The environmental occurrence of Pseudomonas aeruginosa
Research output: Contribution to journal › Journal article › Research › peer-review
Pseudomonas aeruginosa is generally described as ubiquitous in natural settings, such as soil and water. However, because anecdotal observations and published reports have questioned whether or not this description is true, we undertook a rigorous study using three methods to investigate the occurrence of P. aeruginosa: We investigated environmental samples, analyzed 16S rRNA data, and undertook a systematic review and meta-analysis of published data. The environmental sample screening identified P. aeruginosa as significantly associated with hydrocarbon and pesticide-contaminated environments and feces, as compared to uncontaminated environments in which its prevalence was relatively low. The 16S rRNA data analysis showed that P. aeruginosa sequences were present in all habitats but were most abundant in samples from human and animals. Similarly, the meta-analysis revealed that samples obtained from environments with intense human contact had a higher prevalence of P. aeruginosa compared to those with less human contact. Thus, we found a clear tendency of P. aeruginosa to be present in places closely linked with human activity. Although P. aeruginosa may be ubiquitous in nature, it is usually scarce in pristine environments. Thus, we suggest that P. aeruginosa should be described as a bacterium largely found in locations associated with human activity.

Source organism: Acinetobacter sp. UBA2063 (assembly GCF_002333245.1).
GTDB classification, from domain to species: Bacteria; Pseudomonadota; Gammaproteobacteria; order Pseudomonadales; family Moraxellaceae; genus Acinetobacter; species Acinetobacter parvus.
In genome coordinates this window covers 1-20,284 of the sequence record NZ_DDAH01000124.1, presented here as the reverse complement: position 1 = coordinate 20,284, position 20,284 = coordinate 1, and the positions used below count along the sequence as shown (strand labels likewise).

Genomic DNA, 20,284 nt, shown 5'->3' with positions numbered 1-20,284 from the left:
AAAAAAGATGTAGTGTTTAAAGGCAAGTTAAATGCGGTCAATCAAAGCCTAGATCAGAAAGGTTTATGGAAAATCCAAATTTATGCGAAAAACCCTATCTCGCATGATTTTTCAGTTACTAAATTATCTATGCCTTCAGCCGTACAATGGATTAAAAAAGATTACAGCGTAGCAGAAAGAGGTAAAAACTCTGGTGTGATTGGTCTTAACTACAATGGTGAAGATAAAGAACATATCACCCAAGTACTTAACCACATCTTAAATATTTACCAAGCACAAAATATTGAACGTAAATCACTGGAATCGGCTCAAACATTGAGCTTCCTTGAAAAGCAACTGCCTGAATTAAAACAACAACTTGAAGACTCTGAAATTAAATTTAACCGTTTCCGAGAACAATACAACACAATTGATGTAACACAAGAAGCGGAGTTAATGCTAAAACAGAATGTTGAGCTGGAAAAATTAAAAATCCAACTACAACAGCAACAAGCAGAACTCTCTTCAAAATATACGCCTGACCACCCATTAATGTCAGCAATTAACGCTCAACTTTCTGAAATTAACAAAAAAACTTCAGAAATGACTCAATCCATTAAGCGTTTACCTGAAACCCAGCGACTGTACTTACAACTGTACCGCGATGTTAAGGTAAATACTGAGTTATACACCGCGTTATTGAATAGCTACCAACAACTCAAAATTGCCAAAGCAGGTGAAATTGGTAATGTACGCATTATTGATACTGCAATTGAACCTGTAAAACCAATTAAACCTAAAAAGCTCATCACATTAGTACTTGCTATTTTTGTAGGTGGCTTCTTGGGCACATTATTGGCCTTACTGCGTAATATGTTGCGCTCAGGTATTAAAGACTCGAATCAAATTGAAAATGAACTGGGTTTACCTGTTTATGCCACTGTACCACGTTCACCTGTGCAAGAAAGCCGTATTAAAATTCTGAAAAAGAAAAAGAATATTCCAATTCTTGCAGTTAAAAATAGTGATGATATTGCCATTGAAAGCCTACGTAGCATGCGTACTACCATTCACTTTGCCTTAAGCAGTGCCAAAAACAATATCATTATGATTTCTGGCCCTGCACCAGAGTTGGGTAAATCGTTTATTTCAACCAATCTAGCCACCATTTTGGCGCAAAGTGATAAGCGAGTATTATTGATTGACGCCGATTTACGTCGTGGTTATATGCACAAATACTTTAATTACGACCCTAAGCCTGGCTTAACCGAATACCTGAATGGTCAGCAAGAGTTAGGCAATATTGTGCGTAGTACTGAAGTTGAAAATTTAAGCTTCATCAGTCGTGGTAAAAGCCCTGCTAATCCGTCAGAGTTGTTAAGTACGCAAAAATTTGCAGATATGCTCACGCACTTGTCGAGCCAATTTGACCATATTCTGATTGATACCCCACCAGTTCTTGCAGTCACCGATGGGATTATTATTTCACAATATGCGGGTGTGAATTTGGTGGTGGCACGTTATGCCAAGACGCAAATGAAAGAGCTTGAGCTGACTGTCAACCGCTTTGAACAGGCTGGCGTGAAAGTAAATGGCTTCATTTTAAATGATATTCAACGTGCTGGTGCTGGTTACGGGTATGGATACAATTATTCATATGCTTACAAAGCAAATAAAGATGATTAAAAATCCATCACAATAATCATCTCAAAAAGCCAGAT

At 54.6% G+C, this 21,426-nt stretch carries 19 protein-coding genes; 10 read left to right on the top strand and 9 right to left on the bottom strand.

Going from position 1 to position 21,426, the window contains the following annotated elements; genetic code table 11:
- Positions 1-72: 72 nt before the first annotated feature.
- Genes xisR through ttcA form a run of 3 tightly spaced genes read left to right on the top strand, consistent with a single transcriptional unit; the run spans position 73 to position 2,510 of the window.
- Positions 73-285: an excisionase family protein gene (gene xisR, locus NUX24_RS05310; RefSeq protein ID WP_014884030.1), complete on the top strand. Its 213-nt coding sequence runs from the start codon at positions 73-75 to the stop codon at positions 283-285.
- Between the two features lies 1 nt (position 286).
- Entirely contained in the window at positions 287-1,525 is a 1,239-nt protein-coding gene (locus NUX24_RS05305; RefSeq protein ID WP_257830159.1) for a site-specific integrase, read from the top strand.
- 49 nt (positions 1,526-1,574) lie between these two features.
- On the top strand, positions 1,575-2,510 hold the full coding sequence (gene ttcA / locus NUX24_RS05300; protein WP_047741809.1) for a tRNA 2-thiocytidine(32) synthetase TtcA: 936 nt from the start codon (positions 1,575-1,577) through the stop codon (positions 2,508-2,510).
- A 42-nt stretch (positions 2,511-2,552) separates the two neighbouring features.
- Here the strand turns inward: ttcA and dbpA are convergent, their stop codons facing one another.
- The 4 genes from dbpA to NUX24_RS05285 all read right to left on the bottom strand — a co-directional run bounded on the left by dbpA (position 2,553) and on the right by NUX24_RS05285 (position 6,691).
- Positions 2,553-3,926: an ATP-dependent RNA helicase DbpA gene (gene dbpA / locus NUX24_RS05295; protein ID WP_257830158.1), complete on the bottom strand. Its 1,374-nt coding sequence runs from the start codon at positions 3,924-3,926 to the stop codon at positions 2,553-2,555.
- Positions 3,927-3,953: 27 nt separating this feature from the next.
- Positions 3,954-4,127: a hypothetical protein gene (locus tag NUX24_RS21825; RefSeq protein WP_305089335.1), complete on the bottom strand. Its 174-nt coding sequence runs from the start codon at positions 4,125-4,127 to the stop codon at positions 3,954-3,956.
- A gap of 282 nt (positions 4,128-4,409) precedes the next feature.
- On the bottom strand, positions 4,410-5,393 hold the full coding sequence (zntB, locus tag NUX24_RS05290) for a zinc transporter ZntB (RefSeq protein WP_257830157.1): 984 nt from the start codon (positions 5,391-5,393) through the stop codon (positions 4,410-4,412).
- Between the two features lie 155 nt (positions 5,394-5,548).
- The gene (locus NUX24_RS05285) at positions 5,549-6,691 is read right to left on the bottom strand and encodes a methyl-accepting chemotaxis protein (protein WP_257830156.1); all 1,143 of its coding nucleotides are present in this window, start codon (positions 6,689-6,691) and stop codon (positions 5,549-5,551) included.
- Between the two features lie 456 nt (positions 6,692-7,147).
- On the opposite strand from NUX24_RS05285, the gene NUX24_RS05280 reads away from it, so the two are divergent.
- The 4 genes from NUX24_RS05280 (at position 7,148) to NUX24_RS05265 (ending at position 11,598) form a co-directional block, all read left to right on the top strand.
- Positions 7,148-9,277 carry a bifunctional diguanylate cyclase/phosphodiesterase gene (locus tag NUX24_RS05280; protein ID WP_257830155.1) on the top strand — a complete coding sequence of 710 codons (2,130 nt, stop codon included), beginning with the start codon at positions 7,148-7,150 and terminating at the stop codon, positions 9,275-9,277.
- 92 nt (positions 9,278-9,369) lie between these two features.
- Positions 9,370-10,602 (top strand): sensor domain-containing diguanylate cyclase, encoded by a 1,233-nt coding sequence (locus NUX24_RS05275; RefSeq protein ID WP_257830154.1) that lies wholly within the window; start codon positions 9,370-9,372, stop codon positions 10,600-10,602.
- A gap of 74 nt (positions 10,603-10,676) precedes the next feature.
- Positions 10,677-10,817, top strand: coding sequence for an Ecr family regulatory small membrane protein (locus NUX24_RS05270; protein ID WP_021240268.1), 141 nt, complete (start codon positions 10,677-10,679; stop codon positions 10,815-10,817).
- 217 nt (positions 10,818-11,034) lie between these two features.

|Publication status||Published - 2020|
- Environmental, incidence, occurrence, Pseudomonas aeruginosa